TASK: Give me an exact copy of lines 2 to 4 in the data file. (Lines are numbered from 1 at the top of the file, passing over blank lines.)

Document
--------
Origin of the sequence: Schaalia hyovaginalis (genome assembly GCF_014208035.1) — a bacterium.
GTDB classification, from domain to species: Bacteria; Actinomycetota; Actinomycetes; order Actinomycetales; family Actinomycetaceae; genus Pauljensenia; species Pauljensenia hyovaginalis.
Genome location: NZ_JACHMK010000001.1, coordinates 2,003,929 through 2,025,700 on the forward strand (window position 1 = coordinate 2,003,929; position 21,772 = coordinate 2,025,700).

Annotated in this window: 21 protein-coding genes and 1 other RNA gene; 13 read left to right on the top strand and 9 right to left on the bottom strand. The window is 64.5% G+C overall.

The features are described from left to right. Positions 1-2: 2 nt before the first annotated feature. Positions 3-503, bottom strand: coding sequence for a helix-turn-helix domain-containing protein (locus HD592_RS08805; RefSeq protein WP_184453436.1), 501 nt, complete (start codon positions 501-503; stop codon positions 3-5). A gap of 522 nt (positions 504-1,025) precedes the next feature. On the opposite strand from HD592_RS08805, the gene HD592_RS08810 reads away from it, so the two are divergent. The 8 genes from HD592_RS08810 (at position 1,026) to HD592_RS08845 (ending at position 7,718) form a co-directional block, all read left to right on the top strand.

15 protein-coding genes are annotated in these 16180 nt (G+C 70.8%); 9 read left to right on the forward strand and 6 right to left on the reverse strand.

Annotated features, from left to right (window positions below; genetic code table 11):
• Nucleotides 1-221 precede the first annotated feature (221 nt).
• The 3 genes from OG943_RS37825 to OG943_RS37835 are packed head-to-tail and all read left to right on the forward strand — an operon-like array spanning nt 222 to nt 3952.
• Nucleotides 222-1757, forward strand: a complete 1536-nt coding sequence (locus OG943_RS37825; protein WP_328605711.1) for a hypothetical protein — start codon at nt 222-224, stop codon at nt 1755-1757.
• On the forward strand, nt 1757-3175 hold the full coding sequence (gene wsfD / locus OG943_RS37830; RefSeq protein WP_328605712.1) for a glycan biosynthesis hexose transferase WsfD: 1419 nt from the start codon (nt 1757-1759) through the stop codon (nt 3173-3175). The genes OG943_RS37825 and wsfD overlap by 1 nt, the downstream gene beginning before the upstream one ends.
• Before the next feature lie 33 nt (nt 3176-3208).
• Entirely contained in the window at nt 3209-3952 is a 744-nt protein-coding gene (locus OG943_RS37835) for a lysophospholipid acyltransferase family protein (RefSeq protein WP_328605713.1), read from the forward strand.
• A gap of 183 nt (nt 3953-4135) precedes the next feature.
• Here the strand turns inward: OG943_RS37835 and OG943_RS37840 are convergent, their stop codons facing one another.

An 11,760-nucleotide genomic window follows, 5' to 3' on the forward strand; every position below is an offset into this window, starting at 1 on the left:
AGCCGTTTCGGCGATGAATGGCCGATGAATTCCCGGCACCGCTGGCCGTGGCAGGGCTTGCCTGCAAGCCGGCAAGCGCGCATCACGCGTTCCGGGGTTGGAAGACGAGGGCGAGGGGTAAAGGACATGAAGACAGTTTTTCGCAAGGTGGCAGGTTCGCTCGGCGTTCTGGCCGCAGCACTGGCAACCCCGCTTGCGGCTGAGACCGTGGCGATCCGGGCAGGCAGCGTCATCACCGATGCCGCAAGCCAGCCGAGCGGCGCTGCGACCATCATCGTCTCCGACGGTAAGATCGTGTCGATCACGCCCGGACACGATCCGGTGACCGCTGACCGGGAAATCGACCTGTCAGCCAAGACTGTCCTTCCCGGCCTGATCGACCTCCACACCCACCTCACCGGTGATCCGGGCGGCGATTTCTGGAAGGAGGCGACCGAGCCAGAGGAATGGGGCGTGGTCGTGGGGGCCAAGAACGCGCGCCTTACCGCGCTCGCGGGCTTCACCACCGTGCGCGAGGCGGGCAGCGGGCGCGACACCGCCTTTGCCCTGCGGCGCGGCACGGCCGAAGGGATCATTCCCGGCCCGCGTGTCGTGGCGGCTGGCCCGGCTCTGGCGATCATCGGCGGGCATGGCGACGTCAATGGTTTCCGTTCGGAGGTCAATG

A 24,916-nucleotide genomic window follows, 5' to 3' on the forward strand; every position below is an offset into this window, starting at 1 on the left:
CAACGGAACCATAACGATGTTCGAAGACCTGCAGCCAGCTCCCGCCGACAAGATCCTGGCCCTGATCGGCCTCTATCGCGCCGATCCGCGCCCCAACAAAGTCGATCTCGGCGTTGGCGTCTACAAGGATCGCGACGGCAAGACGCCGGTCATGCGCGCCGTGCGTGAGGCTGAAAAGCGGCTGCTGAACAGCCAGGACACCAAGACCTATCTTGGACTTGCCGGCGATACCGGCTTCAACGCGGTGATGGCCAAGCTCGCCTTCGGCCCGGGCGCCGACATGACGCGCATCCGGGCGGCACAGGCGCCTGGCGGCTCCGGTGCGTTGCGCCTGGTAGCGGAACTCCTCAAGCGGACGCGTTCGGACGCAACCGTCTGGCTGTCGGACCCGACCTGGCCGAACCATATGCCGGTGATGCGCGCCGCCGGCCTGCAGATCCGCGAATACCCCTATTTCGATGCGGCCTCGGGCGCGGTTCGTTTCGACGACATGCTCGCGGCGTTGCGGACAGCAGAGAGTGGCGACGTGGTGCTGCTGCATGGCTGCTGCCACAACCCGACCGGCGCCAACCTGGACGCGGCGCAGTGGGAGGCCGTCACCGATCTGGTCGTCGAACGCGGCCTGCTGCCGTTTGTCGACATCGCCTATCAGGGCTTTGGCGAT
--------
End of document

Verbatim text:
GTDB classification, from domain to species: Bacteria; Actinomycetota; Actinomycetes; order Actinomycetales; family Actinomycetaceae; genus Pauljensenia; species Pauljensenia hyovaginalis.
Genome location: NZ_JACHMK010000001.1, coordinates 2,003,929 through 2,025,700 on the forward strand (window position 1 = coordinate 2,003,929; position 21,772 = coordinate 2,025,700).

Annotated in this window: 21 protein-coding genes and 1 other RNA gene; 13 read left to right on the top strand and 9 right to left on the bottom strand. The window is 64.5% G+C overall.